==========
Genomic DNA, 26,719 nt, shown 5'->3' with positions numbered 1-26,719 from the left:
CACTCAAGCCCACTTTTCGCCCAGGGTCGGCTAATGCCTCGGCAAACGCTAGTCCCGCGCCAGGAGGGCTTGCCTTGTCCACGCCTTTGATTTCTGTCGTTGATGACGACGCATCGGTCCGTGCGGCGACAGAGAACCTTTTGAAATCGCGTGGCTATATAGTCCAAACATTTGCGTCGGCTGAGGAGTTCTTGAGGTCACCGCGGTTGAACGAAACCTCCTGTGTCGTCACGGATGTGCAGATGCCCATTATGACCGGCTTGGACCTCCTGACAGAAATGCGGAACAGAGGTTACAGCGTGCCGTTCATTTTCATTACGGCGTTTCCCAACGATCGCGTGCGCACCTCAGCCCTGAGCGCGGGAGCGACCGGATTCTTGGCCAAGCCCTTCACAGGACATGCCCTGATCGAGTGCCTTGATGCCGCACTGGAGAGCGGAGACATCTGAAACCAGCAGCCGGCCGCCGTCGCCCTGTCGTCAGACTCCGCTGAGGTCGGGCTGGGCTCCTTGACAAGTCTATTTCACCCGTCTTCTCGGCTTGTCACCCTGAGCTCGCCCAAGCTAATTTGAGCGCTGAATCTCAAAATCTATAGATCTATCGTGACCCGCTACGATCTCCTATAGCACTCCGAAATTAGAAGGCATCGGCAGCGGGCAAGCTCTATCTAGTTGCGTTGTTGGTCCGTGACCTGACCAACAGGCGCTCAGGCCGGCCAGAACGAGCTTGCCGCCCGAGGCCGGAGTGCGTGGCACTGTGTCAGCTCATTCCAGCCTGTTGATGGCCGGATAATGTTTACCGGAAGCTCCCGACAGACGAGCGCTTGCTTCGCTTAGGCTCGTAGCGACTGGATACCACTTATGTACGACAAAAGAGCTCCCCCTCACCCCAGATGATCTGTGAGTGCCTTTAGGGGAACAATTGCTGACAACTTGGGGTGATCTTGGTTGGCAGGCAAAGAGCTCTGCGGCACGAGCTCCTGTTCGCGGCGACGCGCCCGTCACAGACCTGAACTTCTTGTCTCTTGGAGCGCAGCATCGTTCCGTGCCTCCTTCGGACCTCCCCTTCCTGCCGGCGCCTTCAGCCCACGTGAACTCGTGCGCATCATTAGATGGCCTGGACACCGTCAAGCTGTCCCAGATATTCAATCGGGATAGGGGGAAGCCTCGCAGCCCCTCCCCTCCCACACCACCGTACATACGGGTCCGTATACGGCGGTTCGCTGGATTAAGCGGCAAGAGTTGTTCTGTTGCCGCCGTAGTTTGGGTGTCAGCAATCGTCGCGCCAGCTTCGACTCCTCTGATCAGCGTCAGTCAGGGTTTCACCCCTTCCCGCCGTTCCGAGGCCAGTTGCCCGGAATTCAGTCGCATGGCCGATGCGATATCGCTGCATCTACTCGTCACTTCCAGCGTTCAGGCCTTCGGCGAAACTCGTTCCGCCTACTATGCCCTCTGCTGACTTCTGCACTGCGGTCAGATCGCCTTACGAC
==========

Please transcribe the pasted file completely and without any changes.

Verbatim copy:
Genomic DNA, 26,719 nt, shown 5'->3' with positions numbered 1-26,719 from the left:
CACTCAAGCCCACTTTTCGCCCAGGGTCGGCTAATGCCTCGGCAAACGCTAGTCCCGCGCCAGGAGGGCTTGCCTTGTCCACGCCTTTGATTTCTGTCGTTGATGACGACGCATCGGTCCGTGCGGCGACAGAGAACCTTTTGAAATCGCGTGGCTATATAGTCCAAACATTTGCGTCGGCTGAGGAGTTCTTGAGGTCACCGCGGTTGAACGAAACCTCCTGTGTCGTCACGGATGTGCAGATGCCCATTATGACCGGCTTGGACCTCCTGACAGAAATGCGGAACAGAGGTTACAGCGTGCCGTTCATTTTCATTACGGCGTTTCCCAACGATCGCGTGCGCACCTCAGCCCTGAGCGCGGGAGCGACCGGATTCTTGGCCAAGCCCTTCACAGGACATGCCCTGATCGAGTGCCTTGATGCCGCACTGGAGAGCGGAGACATCTGAAACCAGCAGCCGGCCGCCGTCGCCCTGTCGTCAGACTCCGCTGAGGTCGGGCTGGGCTCCTTGACAAGTCTATTTCACCCGTCTTCTCGGCTTGTCACCCTGAGCTCGCCCAAGCTAATTTGAGCGCTGAATCTCAAAATCTATAGATCTATCGTGACCCGCTACGATCTCCTATAGCACTCCGAAATTAGAAGGCATCGGCAGCGGGCAAGCTCTATCTAGTTGCGTTGTTGGTCCGTGACCTGACCAACAGGCGCTCAGGCCGGCCAGAACGAGCTTGCCGCCCGAGGCCGGAGTGCGTGGCACTGTGTCAGCTCATTCCAGCCTGTTGATGGCCGGATAATGTTTACCGGAAGCTCCCGACAGACGAGCGCTTGCTTCGCTTAGGCTCGTAGCGACTGGATACCACTTATGTACGACAAAAGAGCTCCCCCTCACCCCAGATGATCTGTGAGTGCCTTTAGGGGAACAATTGCTGACAACTTGGGGTGATCTTGGTTGGCAGGCAAAGAGCTCTGCGGCACGAGCTCCTGTTCGCGGCGACGCGCCCGTCACAGACCTGAACTTCTTGTCTCTTGGAGCGCAGCATCGTTCCGTGCCTCCTTCGGACCTCCCCTTCCTGCCGGCGCCTTCAGCCCACGTGAACTCGTGCGCATCATTAGATGGCCTGGACACCGTCAAGCTGTCCCAGATATTCAATCGGGATAGGGGGAAGCCTCGCAGCCCCTCCCCTCCCACACCACCGTACATACGGGTCCGTATACGGCGGTTCGCTGGATTAAGCGGCAAGAGTTGTTCTGTTGCCGCCGTAGTTTGGGTGTCAGCAATCGTCGCGCCAGCTTCGACTCCTCTGATCAGCGTCAGTCAGGGTTTCACCCCTTCCCGCCGTTCCGAGGCCAGTTGCCCGGAATTCAGTCGCATGGCCGATGCGATATCGCTGCATCTACTCGTCACTTCCAGCGTTCAGGCCTTCGGCGAAACTCGTTCCGCCTACTATGCCCTCTGCTGACTTCTGCACTGCGGTCAGATCGCCTTACGAC